Il tempo ritrovato
The importance of collective intelligence: our experience
Over the past couple of years, our lives have experienced a major breakthrough. In the personal sphere, as well as in the workplace, we have found ourselves rethinking our daily dynamics, changing routines, and facing new – and sometimes even difficult – challenges. Looking at OpenKnowledge and our daily support and consulting activity for companies, the speed of this change had an impact on our action in a two-way direction: on one hand, we created a new way of working as a company, on the other we had to carry out our work with great creativity and resourcefulness, meeting the new and challenging demands of our stakeholders who, like us, found themselves facing a situation of great uncertainty.
Therefore, this was a period of great innovation for us from the point of view of the content and the reflections that always accompany our planning. As often happens, experimentation has given birth to new practices, new knowledge that we consolidated with time, new perspectives through which we can look at the life of the organizations we collaborate with. Reflecting on our experimentation, we felt the need to translate this newly acquired knowledge into something more concrete, which could at the same time be our testimony of what we have learned and an opportunity to share with a wider audience our point of view, our beliefs, and our working methods.
It is starting from these considerations that we have given life to “Il Tempo Ritrovato – Sense-making to build antifragile and courageous organizations”, a supplement to the December 2021 issue of HBR Italia. Today, however, we do not want to talk about what we have developed and the contents we have conveyed in our volume. Instead, we would like to describe the process of conceiving and writing our supplement and, in particular, how we were able to channel the individual requirements of each of us into a common purpose, elaborating a report that is both the result of individual work and of an idea that we share in OpenKnowledge.
A shared mindset
At the heart of our thoughts, of this article, and in a more general sense of our work, there is of course our mindset and our belief that the new paradigm of organizations must be based on people-centricity, a privileged point of observation on corporate life that allows us to be close to people and to exercise empathy in action. In our approach, people-centricity is combined with an ecosystemic vision of organizations. We believe that it is important to encourage the horizontalization of structures, to free the potential for innovation and initiative, removing barriers and stiffness that, in the modern world, prevent organizations from remaining effective, alive, and dynamic enough to respond quickly to the challenges of the context.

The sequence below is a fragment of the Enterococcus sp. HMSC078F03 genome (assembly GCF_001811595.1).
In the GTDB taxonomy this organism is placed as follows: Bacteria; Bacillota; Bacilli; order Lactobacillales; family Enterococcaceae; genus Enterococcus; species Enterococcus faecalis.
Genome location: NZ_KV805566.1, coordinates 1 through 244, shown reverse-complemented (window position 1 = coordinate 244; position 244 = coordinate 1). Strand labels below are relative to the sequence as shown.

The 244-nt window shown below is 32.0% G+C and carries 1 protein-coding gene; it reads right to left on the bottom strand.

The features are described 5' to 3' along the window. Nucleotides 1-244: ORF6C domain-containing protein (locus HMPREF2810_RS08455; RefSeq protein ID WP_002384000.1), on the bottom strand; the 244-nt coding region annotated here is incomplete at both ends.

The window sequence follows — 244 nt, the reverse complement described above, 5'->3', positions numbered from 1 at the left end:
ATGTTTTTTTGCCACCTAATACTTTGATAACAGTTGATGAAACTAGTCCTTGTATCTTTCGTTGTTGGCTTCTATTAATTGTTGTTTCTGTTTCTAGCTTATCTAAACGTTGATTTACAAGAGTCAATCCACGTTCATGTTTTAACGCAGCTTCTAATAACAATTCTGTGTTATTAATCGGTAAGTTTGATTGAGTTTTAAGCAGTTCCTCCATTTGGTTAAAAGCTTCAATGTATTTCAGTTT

For organizations, the main challenge in the adoption of this mindset is to manage a system that learns to liberate itself, to ensure that even under conditions of greater autonomy of action and decision-making the entire structure can orient itself towards common goals. “Il Tempo Ritrovato” presented us with a challenge, that of orienting our people – the authors of the articles that make up our insert (professionals with different experiences on projects and expertise in different areas) – towards a common goal: describing the experience and method of OpenKnowledge, and at the same time leaving them free to find the best narrative formulas, style, and angle to deal with topics of which they are owners thanks to direct experience, gained from the challenging and unique projects on which we had the opportunity to work over the past year. We worked, for two months, on the activation of a collective intelligence, a dynamic in which the individuals involved worked on the creation of a uniform, coherent and complete result in a scenario of great independence and individual initiative.